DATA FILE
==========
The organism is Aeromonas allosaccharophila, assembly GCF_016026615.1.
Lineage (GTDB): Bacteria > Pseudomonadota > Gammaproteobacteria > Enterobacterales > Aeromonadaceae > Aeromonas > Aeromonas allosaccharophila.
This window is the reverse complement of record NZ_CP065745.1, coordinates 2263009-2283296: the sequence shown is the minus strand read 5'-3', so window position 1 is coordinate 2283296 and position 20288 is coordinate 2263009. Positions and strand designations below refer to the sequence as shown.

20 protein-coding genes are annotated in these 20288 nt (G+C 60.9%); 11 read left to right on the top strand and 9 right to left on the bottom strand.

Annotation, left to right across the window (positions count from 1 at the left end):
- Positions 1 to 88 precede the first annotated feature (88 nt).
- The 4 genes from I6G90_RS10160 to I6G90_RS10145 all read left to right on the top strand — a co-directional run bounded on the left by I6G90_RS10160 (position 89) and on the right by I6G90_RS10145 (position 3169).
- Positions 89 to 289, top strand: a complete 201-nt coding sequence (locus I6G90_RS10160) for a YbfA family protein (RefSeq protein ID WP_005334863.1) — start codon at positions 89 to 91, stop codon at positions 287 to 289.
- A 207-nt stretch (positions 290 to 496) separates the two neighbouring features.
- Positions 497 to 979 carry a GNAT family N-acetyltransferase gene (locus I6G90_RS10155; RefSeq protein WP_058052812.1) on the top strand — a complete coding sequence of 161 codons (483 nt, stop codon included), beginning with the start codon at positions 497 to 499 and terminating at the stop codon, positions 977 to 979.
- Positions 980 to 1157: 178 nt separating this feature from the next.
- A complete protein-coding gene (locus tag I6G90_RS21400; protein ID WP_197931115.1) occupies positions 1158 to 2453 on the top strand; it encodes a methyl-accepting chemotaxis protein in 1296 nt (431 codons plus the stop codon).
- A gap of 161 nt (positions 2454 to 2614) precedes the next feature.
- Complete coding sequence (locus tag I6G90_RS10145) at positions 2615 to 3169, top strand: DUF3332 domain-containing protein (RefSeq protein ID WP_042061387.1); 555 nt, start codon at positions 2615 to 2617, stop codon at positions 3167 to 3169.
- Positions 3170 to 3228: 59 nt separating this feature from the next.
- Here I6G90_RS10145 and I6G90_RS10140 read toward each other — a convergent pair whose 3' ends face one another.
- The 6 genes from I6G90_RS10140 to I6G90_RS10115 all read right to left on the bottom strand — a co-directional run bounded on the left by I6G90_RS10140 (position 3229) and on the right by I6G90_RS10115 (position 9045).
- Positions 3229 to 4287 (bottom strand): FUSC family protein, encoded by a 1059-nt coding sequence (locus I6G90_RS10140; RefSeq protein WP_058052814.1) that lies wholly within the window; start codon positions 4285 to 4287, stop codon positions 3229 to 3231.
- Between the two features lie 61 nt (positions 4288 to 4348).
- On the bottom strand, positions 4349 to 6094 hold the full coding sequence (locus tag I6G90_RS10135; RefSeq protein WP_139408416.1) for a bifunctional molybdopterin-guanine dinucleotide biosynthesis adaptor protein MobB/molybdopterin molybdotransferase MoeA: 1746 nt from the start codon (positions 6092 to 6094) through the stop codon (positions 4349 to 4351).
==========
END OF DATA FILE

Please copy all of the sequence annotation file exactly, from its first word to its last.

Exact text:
The organism is Aeromonas allosaccharophila, assembly GCF_016026615.1.
Lineage (GTDB): Bacteria > Pseudomonadota > Gammaproteobacteria > Enterobacterales > Aeromonadaceae > Aeromonas > Aeromonas allosaccharophila.
This window is the reverse complement of record NZ_CP065745.1, coordinates 2263009-2283296: the sequence shown is the minus strand read 5'-3', so window position 1 is coordinate 2283296 and position 20288 is coordinate 2263009. Positions and strand designations below refer to the sequence as shown.

20 protein-coding genes are annotated in these 20288 nt (G+C 60.9%); 11 read left to right on the top strand and 9 right to left on the bottom strand.

Annotation, left to right across the window (positions count from 1 at the left end):
- Positions 1 to 88 precede the first annotated feature (88 nt).
- The 4 genes from I6G90_RS10160 to I6G90_RS10145 all read left to right on the top strand — a co-directional run bounded on the left by I6G90_RS10160 (position 89) and on the right by I6G90_RS10145 (position 3169).
- Positions 89 to 289, top strand: a complete 201-nt coding sequence (locus I6G90_RS10160) for a YbfA family protein (RefSeq protein ID WP_005334863.1) — start codon at positions 89 to 91, stop codon at positions 287 to 289.
- A 207-nt stretch (positions 290 to 496) separates the two neighbouring features.
- Positions 497 to 979 carry a GNAT family N-acetyltransferase gene (locus I6G90_RS10155; RefSeq protein WP_058052812.1) on the top strand — a complete coding sequence of 161 codons (483 nt, stop codon included), beginning with the start codon at positions 497 to 499 and terminating at the stop codon, positions 977 to 979.
- Positions 980 to 1157: 178 nt separating this feature from the next.
- A complete protein-coding gene (locus tag I6G90_RS21400; protein ID WP_197931115.1) occupies positions 1158 to 2453 on the top strand; it encodes a methyl-accepting chemotaxis protein in 1296 nt (431 codons plus the stop codon).
- A gap of 161 nt (positions 2454 to 2614) precedes the next feature.
- Complete coding sequence (locus tag I6G90_RS10145) at positions 2615 to 3169, top strand: DUF3332 domain-containing protein (RefSeq protein ID WP_042061387.1); 555 nt, start codon at positions 2615 to 2617, stop codon at positions 3167 to 3169.
- Positions 3170 to 3228: 59 nt separating this feature from the next.
- Here I6G90_RS10145 and I6G90_RS10140 read toward each other — a convergent pair whose 3' ends face one another.
- The 6 genes from I6G90_RS10140 to I6G90_RS10115 all read right to left on the bottom strand — a co-directional run bounded on the left by I6G90_RS10140 (position 3229) and on the right by I6G90_RS10115 (position 9045).
- Positions 3229 to 4287 (bottom strand): FUSC family protein, encoded by a 1059-nt coding sequence (locus I6G90_RS10140; RefSeq protein WP_058052814.1) that lies wholly within the window; start codon positions 4285 to 4287, stop codon positions 3229 to 3231.
- Between the two features lie 61 nt (positions 4288 to 4348).
- On the bottom strand, positions 4349 to 6094 hold the full coding sequence (locus tag I6G90_RS10135; RefSeq protein WP_139408416.1) for a bifunctional molybdopterin-guanine dinucleotide biosynthesis adaptor protein MobB/molybdopterin molybdotransferase MoeA: 1746 nt from the start codon (positions 6092 to 6094) through the stop codon (positions 4349 to 4351).